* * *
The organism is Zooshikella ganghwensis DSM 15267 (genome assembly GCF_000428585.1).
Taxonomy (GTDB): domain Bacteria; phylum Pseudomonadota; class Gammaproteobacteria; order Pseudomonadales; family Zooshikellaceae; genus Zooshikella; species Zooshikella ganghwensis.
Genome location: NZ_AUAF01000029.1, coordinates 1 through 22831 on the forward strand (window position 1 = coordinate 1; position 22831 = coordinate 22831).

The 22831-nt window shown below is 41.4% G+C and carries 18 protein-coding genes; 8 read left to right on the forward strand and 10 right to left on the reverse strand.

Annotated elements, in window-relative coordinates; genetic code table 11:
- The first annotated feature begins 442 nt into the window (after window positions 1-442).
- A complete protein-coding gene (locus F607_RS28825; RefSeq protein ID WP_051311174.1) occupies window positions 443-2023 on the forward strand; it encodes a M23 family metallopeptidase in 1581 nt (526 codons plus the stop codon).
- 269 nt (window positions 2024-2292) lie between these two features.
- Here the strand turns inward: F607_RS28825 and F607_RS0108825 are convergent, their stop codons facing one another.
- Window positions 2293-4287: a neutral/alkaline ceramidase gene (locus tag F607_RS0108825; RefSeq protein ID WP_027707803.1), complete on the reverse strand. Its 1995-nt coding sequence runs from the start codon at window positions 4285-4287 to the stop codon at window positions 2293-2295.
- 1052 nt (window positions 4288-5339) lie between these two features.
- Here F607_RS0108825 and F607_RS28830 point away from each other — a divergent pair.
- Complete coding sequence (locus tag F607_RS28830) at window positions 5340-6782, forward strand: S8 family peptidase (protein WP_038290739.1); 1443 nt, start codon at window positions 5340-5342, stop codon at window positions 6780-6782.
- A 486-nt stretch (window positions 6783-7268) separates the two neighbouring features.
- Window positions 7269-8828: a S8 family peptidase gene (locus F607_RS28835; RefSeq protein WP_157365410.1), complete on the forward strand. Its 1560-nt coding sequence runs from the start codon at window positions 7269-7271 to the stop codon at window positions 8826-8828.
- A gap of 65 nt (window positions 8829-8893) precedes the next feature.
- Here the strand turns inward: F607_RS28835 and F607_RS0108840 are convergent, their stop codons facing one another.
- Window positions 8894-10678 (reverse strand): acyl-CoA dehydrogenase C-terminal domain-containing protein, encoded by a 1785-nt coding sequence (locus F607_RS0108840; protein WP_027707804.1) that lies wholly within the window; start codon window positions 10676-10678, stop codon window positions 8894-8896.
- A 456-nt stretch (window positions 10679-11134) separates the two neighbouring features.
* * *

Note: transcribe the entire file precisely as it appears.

The organism is Zooshikella ganghwensis DSM 15267 (genome assembly GCF_000428585.1).
Taxonomy (GTDB): domain Bacteria; phylum Pseudomonadota; class Gammaproteobacteria; order Pseudomonadales; family Zooshikellaceae; genus Zooshikella; species Zooshikella ganghwensis.
Genome location: NZ_AUAF01000029.1, coordinates 1 through 22831 on the forward strand (window position 1 = coordinate 1; position 22831 = coordinate 22831).

The 22831-nt window shown below is 41.4% G+C and carries 18 protein-coding genes; 8 read left to right on the forward strand and 10 right to left on the reverse strand.

Annotated elements, in window-relative coordinates; genetic code table 11:
- The first annotated feature begins 442 nt into the window (after window positions 1-442).
- A complete protein-coding gene (locus F607_RS28825; RefSeq protein ID WP_051311174.1) occupies window positions 443-2023 on the forward strand; it encodes a M23 family metallopeptidase in 1581 nt (526 codons plus the stop codon).
- 269 nt (window positions 2024-2292) lie between these two features.
- Here the strand turns inward: F607_RS28825 and F607_RS0108825 are convergent, their stop codons facing one another.
- Window positions 2293-4287: a neutral/alkaline ceramidase gene (locus tag F607_RS0108825; RefSeq protein ID WP_027707803.1), complete on the reverse strand. Its 1995-nt coding sequence runs from the start codon at window positions 4285-4287 to the stop codon at window positions 2293-2295.
- 1052 nt (window positions 4288-5339) lie between these two features.
- Here F607_RS0108825 and F607_RS28830 point away from each other — a divergent pair.
- Complete coding sequence (locus tag F607_RS28830) at window positions 5340-6782, forward strand: S8 family peptidase (protein WP_038290739.1); 1443 nt, start codon at window positions 5340-5342, stop codon at window positions 6780-6782.
- A 486-nt stretch (window positions 6783-7268) separates the two neighbouring features.
- Window positions 7269-8828: a S8 family peptidase gene (locus F607_RS28835; RefSeq protein WP_157365410.1), complete on the forward strand. Its 1560-nt coding sequence runs from the start codon at window positions 7269-7271 to the stop codon at window positions 8826-8828.
- A gap of 65 nt (window positions 8829-8893) precedes the next feature.
- Here the strand turns inward: F607_RS28835 and F607_RS0108840 are convergent, their stop codons facing one another.
- Window positions 8894-10678 (reverse strand): acyl-CoA dehydrogenase C-terminal domain-containing protein, encoded by a 1785-nt coding sequence (locus F607_RS0108840; protein WP_027707804.1) that lies wholly within the window; start codon window positions 10676-10678, stop codon window positions 8894-8896.
- A 456-nt stretch (window positions 10679-11134) separates the two neighbouring features.